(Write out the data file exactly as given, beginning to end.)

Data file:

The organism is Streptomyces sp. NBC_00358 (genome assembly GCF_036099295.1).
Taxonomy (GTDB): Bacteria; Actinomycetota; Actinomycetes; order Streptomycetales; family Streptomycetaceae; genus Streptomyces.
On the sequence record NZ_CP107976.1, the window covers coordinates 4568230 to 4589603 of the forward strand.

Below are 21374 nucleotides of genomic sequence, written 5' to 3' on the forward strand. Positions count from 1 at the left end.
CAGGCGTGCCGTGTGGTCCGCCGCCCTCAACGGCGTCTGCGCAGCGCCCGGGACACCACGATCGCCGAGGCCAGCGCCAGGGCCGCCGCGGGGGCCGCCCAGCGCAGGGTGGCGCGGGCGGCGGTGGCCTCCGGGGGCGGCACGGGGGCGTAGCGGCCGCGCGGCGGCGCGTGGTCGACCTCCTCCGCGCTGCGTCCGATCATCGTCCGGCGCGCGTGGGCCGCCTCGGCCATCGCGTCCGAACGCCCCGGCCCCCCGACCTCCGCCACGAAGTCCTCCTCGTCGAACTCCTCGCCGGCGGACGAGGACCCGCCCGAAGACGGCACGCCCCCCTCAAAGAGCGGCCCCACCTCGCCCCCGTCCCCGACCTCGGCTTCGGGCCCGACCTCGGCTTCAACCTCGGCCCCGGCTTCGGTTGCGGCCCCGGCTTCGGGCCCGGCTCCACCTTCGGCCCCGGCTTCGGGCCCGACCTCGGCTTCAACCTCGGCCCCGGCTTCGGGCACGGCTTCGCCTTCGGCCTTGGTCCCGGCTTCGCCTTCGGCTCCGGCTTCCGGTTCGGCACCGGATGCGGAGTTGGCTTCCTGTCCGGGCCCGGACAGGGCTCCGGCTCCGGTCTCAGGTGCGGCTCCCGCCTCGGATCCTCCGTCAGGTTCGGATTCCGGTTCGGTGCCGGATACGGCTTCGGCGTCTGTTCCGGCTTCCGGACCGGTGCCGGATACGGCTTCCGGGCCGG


The organism is Streptomyces sp. NBC_00358 (genome assembly GCF_036099295.1).
Taxonomy (GTDB): Bacteria; Actinomycetota; Actinomycetes; order Streptomycetales; family Streptomycetaceae; genus Streptomyces.
On the sequence record NZ_CP107976.1, the window covers coordinates 4568230 to 4589603 of the forward strand.

Below are 21374 nucleotides of genomic sequence, written 5' to 3' on the forward strand. Positions count from 1 at the left end.
CAGGCGTGCCGTGTGGTCCGCCGCCCTCAACGGCGTCTGCGCAGCGCCCGGGACACCACGATCGCCGAGGCCAGCGCCAGGGCCGCCGCGGGGGCCGCCCAGCGCAGGGTGGCGCGGGCGGCGGTGGCCTCCGGGGGCGGCACGGGGGCGTAGCGGCCGCGCGGCGGCGCGTGGTCGACCTCCTCCGCGCTGCGTCCGATCATCGTCCGGCGCGCGTGGGCCGCCTCGGCCATCGCGTCCGAACGCCCCGGCCCCCCGACCTCCGCCACGAAGTCCTCCTCGTCGAACTCCTCGCCGGCGGACGAGGACCCGCCCGAAGACGGCACGCCCCCCTCAAAGAGCGGCCCCACCTCGCCCCCGTCCCCGACCTCGGCTTCGGGCCCGACCTCGGCTTCAACCTCGGCCCCGGCTTCGGTTGCGGCCCCGGCTTCGGGCCCGGCTCCACCTTCGGCCCCGGCTTCGGGCCCGACCTCGGCTTCAACCTCGGCCCCGGCTTCGGGCACGGCTTCGCCTTCGGCCTTGGTCCCGGCTTCGCCTTCGGCTCCGGCTTCCGGTTCGGCACCGGATGCGGAGTTGGCTTCCTGTCCGGGCCCGGACAGGGCTCCGGCTCCGGTCTCAGGTGCGGCTCCCGCCTCGGATCCTCCGTCAGGTTCGGATTCCGGTTCGGTGCCGGATACGGCTTCGGCGTCTGTTCCGGCTTCCGGACCGGTGCCGGATACGGCTTCCGGGCCGG